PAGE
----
Monday, January 21, 2013
Gay AFL – the horseplay that dare not speak its name
“I totally agree with homoerotic activities inside footy club locker rooms, but I think you have to be a bit classy about it,” is something ex-AFL player Jason Akermanis would never say. (The line is adopted from something TV frontman David Koch said on Friday 18 January, about breastfeeding in public.)
Not that Akermanis has a problem with non-classy locker-room “homoerotic activities”: they are “normal”, apparently. Which may confuse many people, as both Akermanis and the AFL more generally undoubtably have a problem with gay-identifying men. Even more strangely, this problem would not seem to exist on nearly the same scale within the other major (Anglo-) Australian football code/s – rugby.
The explanation to this is, I believe, class. The AFL is a one-class code, while rugby is divided into upper- and working-; viz union and league.
If you carefully read the Herald Sun article (same URL), Akermanis’ anxieties are transparent: club solidarity is a precious, fragile thing, and a visible minority – or a club within the club – endangers this. It isn’t too much of a stretch to guess that this chip on his shoulder may have more to do with class than sexuality; i.e. that Akermanis fears his class’s locker-room horseplay being hijacked by an elite minority, and so losing its working class identity, and worse.
In saying this, I take it as a given that “gay” identity is incompatible with working class identity – at least when there is a “one code” class mixture. That is, in such situations, the forces of sexual gentrification can only be resisted by sublimation/closeting on the part of those who identify as non-working class. Here, I sympathise with Akermanis – if upwardly-mobile gay culture gets a toehold in the locker-room, his class’s locker-room horseplay risks becoming an objectified minority: “a bit of rough-trade, anyone?” Those sublimating their sexuality do pay a price, of course, but at least Akermanis’ horseplay is pointedly inclusive of them – they are only an objectified minority (“gay”) if they choose to be. This may be a harsh “choice”, but it is probably not as limiting as the alternative formation: Akermanis et al being typecast as rough-trade.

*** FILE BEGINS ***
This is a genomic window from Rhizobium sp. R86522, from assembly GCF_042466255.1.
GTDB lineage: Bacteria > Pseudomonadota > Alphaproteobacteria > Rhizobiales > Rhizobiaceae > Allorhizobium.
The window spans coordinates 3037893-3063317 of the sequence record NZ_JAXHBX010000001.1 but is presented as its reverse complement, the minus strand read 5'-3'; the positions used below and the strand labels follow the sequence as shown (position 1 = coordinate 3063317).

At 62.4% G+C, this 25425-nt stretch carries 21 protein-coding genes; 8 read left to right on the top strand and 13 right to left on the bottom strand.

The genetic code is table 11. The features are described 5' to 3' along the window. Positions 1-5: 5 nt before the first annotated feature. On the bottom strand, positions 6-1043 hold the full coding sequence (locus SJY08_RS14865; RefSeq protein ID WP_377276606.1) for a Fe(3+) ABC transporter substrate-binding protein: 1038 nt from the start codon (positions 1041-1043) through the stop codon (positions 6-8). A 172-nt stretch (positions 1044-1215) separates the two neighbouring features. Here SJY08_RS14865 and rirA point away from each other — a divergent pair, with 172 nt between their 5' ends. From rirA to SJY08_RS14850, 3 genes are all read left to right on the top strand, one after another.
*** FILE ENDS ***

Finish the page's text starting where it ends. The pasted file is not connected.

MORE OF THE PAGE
David Koch’s “classy” comments about breastfeeding in public provide also some support here. There are two classes of mothers who breastfeed in public, it would seem to Koch – nice ones like his daughters, and common slappers who flaunt it. Objectified minority, anyone? Rightly, a protest by breastfeeding mothers this morning consciously slapperised the tone of the event, so denying Koch’s daughters, and the rest of their class, status as an elite – or at least as an elite within the main game.
For its part, rugby’s acceptance of out gay players, and, in rugby union at least, out gay whole teams, shows how, even in a two-class structure, the objectified minority issue doesn’t go away – it just changes from being class-based:
“We don't all have feminine characteristics; we're not all interested in going to nightclubs and taking drugs or dressing up as women and dancing. These are masculine guys who love rugby who just happen to be gay.”
Here, I find it interesting that Lancken, like Akermanis, uses a borderline public-private space (the nightclub, instead of the locker-room), to focus his anxieties – nightclubs are dubious, sexuality-mixed places, while locker-rooms, in implicit contrast, are reassuringly homogenous spaces. In the latter respect, Lancken and Akermanis are in furious agreement.
* Disclosure: Paul Watson doesn’t love rugby – or even understand its rules. He thinks he understands the rules of AFL locker-room horseplay, though: say no more.